Anyway, Dawlish Warren wasn't as crowded as I had expected, the cooler, showery weather maybe keeping beach goers away, but it was still pleasently warm when the sun shone. I took my telescope with me but not the tripod and used wooden posts and fences to rest the telescope on, I couldn't be arsed to carry the heavy tripod around today and the telescope was fine to use resting on the posts.
Sandwich terns were obvious and noisey along the seafront and it was nice to see birds flying across The Warren up the estuary with fish in their bills, presumably for young birds roosting distantly on the sand banks in the estuary. I also saw 2 common terns flying across The Warren amongst the Sandwich terns, my first of the year. Also offshore were gannets, shags and lots of gulls and a flock of around 30 common scoter were disturbed by jet skiers before settling on the sea further out.
Butterflys were on the wing - red admiral, peacock, green-veined white, small white, small copper, small skipper, common blue, gatekeeper, meadow brown and speckled wood. Six-spot burnets were also buzzing around and an emperor dragonfly hawking over the main pond was seen catching one before dropping it in the water and flying off. The moth managed to get to some nearby reeds and out of the water, I guess burnet moths don't taste very nice!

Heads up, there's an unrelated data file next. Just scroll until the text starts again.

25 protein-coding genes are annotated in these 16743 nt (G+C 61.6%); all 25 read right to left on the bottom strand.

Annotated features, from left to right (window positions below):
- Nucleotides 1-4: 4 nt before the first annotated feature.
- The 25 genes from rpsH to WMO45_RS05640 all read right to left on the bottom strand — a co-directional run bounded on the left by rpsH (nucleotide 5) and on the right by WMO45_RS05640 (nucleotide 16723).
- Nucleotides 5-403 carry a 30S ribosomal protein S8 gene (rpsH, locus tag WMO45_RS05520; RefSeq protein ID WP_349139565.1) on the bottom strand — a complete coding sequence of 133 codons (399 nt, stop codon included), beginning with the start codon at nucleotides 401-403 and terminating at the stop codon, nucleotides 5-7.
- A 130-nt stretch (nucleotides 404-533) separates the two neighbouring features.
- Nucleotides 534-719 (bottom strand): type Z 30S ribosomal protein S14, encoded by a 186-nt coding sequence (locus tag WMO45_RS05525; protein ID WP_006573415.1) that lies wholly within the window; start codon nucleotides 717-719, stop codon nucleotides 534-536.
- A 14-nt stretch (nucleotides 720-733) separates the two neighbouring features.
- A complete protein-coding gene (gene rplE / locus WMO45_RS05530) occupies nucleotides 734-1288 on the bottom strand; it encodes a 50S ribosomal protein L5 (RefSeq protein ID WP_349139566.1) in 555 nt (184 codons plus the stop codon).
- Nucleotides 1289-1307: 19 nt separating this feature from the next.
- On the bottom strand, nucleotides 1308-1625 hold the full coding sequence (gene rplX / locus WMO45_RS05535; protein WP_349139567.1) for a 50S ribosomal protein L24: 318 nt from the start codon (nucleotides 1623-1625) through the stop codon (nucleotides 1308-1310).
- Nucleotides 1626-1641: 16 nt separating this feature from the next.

I easily found my target for the day, marsh helleborines, which were flowering in the Greenland Lake area and a new orchid species for me although one that has been introduced to Dawlish Warren. I also saw blue-eyed grass, a new species for me again but another introduced species.
Another surprise but brief sighting was a sand lizard which I nearly stepped on as it scuttled across the footpath right in front of me, again a new species for me and again another introduced species to Dawlish Warren. It was quite a chunky looking lizard with a very green underside in the brief view I had of it. Also seen were 2 tiny toads crawling through the grass near the pond.
Young ToadI also managed to find a solitary cinnabar moth caterpillar feeding on some ragwort.
Cinnabar Moth CaterpillarI caught a First Great Western train back to Plymouth - hooray! - and despite losing a chunk of wildlife watching time I had had a very pleasent day.